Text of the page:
Album Review: LoneLady - Nerve Up

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LoneLady - Nerve Up
LoneLady - Nerve Up (Image courtesy of Warp Records)

Manchester, U.K. has long been fertile ground for musical innovation. From misery-wracked post-punk to Brit-pop revivalism, the small industrial city has been a key catalyst in the the last 35 years of rock. LoneLady (real name Julie Campbell) is one of the city's latest musical exports. Her songs—with all instruments played by Campbell herself—are smart and catchy, and while it's too early to tell if she's Manchester's next great hope, her claustrophobic DIY pop marks her as an artist to watch.

LoneLady put out her debut album Nerve Up last week on Warp Records. While her sound is sourced in some of her hometown forebears—Joy Division's convulsive coldness and the Smiths' lush melancholia, to name a couple, are clear touchstones for Nerve Up—one of her most profound touchstones is actually American, namely, the early R.E.M. of Chronic Town and Murmur. The resulting cocktail of shambolic yet taut rhythms, jangling guitars, throbbing drum machines and entrancing vocals is rewarding and often incredible.

Due to its spare instrumentation, loping melodies and no-frills production, Lonelady's music seems drab at first. Less bombastic tracks like single "Intuition" and opener "If Not Now" leave weak first impressions, sounding shrill and slight at the same time. Yet after repeat listens, a sort of terse catchiness emerges, and Campbell's fragmented lyrics begin to crawl around in your head and under your skin. Once this urgent energy is revealed, LoneLady's strengths come to the surface, particularly her smart, tuneful songwriting and addictively androgynous singing.

The title track's chorus, then, can be taken as a mission statement, as Campbell sings, "I need the tension of a hot ledge high up/ It's not enough to break my solitude/ I grip my fists along a barb-wire fence edge/ I need the tension/ I need the tension up high, high." The tune's musical backing responds in kind, as the track is a flurry of skittering trebly guitars and rusty drum machines that create an eerie setting for her playful lyrical and vocal dramatics. Campbell's singing style is halting and highly rhythmic, with words and syllables often stretched over several rushed breaths, yet her voice remains expressive, passionate, and lovely throughout. The song's closing lyrics remain ear-catching even as Campbell practically whispers them in a falsetto riddled with microscopic pauses: "You never really un-der-stoo-ood/ You never got the ne-e-erve up."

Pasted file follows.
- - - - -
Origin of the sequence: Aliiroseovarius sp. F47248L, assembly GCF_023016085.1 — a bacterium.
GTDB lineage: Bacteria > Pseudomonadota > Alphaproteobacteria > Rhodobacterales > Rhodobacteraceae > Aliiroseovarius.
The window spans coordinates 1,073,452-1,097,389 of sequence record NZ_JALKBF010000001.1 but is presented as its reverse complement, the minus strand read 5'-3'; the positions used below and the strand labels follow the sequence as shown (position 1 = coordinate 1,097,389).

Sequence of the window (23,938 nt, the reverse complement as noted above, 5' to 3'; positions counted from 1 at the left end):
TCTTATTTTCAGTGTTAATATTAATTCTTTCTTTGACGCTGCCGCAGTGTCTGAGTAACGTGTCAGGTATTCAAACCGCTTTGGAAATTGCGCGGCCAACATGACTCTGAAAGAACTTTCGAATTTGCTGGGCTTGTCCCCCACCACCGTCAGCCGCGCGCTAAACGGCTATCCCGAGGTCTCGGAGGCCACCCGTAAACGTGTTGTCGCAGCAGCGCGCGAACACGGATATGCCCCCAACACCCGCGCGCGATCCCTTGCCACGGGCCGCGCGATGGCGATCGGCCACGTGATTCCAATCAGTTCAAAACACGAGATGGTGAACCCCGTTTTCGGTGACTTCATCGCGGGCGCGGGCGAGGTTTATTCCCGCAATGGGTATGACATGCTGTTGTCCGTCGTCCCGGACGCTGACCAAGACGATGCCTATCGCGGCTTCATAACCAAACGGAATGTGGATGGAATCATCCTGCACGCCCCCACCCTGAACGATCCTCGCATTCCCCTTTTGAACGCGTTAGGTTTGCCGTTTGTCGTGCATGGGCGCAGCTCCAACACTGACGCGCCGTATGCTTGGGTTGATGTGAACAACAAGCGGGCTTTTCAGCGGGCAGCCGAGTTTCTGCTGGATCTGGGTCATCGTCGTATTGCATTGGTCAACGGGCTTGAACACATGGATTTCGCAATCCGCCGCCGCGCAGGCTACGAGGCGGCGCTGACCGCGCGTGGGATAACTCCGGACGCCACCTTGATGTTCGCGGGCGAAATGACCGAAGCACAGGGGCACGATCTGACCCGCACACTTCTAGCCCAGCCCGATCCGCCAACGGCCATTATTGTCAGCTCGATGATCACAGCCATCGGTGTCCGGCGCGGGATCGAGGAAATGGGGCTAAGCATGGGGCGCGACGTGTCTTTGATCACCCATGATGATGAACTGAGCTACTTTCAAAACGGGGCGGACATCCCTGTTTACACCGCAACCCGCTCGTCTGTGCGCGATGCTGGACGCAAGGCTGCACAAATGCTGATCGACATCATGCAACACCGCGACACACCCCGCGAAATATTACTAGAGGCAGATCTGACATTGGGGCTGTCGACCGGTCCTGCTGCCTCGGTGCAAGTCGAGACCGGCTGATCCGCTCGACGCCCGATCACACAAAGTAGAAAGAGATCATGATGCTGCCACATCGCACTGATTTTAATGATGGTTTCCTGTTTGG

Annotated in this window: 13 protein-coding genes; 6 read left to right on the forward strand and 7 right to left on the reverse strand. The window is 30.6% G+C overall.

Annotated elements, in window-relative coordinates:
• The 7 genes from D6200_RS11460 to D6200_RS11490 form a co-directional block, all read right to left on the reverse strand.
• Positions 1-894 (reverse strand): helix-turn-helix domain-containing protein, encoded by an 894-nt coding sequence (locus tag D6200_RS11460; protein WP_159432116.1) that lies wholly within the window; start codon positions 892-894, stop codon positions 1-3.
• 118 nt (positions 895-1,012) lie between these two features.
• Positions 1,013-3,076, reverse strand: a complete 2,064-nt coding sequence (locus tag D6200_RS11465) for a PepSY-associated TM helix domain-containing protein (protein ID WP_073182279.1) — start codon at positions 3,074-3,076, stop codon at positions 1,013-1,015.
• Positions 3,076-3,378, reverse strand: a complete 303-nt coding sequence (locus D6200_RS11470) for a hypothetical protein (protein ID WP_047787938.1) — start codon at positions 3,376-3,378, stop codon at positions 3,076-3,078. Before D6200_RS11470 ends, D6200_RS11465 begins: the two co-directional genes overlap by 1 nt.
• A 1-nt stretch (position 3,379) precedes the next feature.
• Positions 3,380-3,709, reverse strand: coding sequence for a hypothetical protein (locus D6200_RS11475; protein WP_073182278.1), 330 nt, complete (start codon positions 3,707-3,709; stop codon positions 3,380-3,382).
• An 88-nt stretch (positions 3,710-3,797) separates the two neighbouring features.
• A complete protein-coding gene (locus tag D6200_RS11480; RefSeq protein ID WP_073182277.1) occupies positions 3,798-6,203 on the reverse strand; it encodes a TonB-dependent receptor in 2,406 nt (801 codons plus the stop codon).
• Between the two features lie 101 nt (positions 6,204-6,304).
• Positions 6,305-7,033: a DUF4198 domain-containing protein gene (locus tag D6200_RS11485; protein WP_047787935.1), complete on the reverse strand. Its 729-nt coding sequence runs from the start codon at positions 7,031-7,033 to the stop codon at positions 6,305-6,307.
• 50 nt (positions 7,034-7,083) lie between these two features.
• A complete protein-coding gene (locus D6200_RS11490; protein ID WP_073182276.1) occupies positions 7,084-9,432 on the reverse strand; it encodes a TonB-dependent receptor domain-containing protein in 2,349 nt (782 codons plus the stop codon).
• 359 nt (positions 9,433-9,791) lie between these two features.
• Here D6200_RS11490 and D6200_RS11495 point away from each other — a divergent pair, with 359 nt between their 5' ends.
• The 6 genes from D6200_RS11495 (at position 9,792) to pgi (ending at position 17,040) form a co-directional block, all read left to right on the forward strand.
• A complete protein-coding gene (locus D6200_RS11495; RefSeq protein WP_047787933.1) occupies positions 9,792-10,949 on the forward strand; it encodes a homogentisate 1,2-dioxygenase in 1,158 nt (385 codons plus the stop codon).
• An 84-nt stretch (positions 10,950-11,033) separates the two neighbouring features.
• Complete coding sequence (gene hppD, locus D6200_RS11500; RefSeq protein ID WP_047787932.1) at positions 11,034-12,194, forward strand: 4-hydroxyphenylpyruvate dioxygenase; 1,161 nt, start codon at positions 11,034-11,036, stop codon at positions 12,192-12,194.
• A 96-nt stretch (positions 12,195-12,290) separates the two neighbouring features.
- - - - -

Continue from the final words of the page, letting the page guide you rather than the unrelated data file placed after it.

"Marble," meanwhile, is another triumph, its echo-drenched vocals and chugging rhythms lending a sense of Echo and the Bunnymen-like gravity and grandeur to the song's anxious tunnel-vision pop. "Immaterial" is the album's most R.E.M.-inspired moment, all chiming guitars and plaintive, distended singing. "Early the Haste Comes" is darker and more angular, its scratchy-rhythm-guitars-run-amok sound clearly indebted to post-punkers like Wire and Gang of Four, but Campbell's performance is no less versatile and winning than on any other track on the album.

Nearly every song on Nerve Up is poppy and well-written enough to be a single, but it's "Have No Past" that yields LoneLady's biggest yet simplest hook. Playing on the album's theme of tension and nervousness, Campbell contrasts the tune's big, bright refrain with low-key, nearly chanted verses. When the chorus finally comes through—"I wait long, you come home/ I run you through like a knife/ Have no past, have no past/ I'll make a ghost out of you," Campbell sings—its fractured allusions to domesticity, love and death are drowned out by sheer melodic bliss.

The drowsy, dirge-like closer "Fear No More" stands in sharp contrast to the rest of the album's mid- or up-tempo rhythms, but it draws out some of the darker elements in LoneLady's sound and style that might be drowned out by her skillful, often upbeat songwriting.

At 40 minutes, Nerve Up is fairly short, but given the appropriately-titled album's sparse tension, it turns out to be the perfect length. Here's hoping that this promising new artist will have a career as impressive as those of her timeless influences.